In an effort to identify novel immunogens to which chickens respond during natural infection, and as a first step towards developing protective recombinant vaccines against fowl cholera, a detailed antigen profiling analysis was undertaken. The effectiveness of this approach, which has been termed 'reverse vaccinology' or 'reverse immunology', has been reported by several authors with Plasmodium falciparum [14], Streptococcus pneumoniae [15], Treponema pallidum [16], Neisseria meningitidis [17], and Chlamydia pneumoniae [18].

Results and discussion

We utilised a range of bioinformatics analyses of the annotated P. multocida Pm70 genome sequence and previously published experimental data [12] to select genes likely to have vaccine potential. The central premise of this work was that protective antigens are likely to be surface exposed or secreted by the bacteria and therefore accessible to the host immune response. We used PSORTB [19] and ProteomeAnalyst [20] to predict all outer membrane and secreted proteins and LipoP [21] to predict all lipoproteins. We included all lipoproteins as a large number of lipoproteins was observed in the proteomics analysis of the P. multocida outer membrane [12] and we believe that precise sub-cellular prediction of lipoprotein location (inner or outer membrane) is presently unreliable. These bioinformatics analyses identified a combined list of 129 proteins (Figure 1, see Additional file 1). The prediction programs PSORTB and ProteomeAnalyst can be used to predict protein localisation in Gram-negative organisms, while LipoP specifically predicts Gram-negative lipoproteins. PSORTB and ProteomeAnalyst use different methods for prediction of localisations. PSORTB uses primary sequence analysis algorithms and gives a high precision, but low sensitivity, prediction. Proteome analyst on the other hand utilises analysis of text annotations for the closest homologue of any given query sequence and is medium-high precision and sensitivity; it thus makes a higher number of predictions. These analyses were complemented by the previously published proteomic analysis of the P. multocida outer membrane [12] which identified three proteins (PM0612, PM1357 and PM1746) not predicted by bioinformatics.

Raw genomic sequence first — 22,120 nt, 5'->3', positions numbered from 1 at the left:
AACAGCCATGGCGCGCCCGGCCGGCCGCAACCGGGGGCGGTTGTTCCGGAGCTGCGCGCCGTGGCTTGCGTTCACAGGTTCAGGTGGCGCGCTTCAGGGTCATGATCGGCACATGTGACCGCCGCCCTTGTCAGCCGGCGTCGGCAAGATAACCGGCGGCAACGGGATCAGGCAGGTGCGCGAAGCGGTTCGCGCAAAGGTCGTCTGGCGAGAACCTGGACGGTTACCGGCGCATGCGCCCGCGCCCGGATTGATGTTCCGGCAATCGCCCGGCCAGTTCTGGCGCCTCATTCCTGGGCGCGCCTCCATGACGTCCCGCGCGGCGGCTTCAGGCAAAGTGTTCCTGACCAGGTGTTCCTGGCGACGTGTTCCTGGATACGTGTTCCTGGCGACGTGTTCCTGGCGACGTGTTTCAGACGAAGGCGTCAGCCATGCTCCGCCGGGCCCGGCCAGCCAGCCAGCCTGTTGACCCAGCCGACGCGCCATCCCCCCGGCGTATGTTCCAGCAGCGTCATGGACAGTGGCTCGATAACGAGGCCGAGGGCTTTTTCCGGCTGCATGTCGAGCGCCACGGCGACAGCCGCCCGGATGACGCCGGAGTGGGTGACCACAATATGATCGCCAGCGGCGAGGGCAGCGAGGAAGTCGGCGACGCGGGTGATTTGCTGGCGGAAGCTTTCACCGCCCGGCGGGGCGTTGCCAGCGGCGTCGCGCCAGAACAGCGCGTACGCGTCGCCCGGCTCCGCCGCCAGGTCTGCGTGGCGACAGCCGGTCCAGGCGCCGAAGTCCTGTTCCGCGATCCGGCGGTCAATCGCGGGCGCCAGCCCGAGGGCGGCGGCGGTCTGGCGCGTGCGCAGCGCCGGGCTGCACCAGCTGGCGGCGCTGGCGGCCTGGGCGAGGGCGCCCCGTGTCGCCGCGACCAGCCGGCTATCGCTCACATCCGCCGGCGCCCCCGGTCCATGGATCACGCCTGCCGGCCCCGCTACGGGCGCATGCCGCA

Figure 1

Venn diagram showing the different bioinformatics prediction of the outer membrane and secreted proteins from the P. multocida Pm70 genome using the algorithms, PSORTB (19) (outer membrane or extracellular), ProteomeAnalyst (20) (outer membrane or secreted) and LipoP (21) (SpII cleavage site predicted).

The large number of candidate genes necessitated the adoption of a high-throughput cloning strategy, which utilised by the Gateway™trogen Inc., Carlsbad, CA) cloning and expression system to clone PCR-amplified P. multocida ORFs. An attempt was made to clone all 129 ORFs; however, only 105 were successfully cloned and expressed in E. coli. Each of the recombinant expression clones was assessed for levels of protein expression and solubility. Because of the large inventory of proteins that were required to be expressed and purified in a time and cost effective way, protein expression was analysed using a novel inclusion body assay developed on a TECAN liquid handling robot.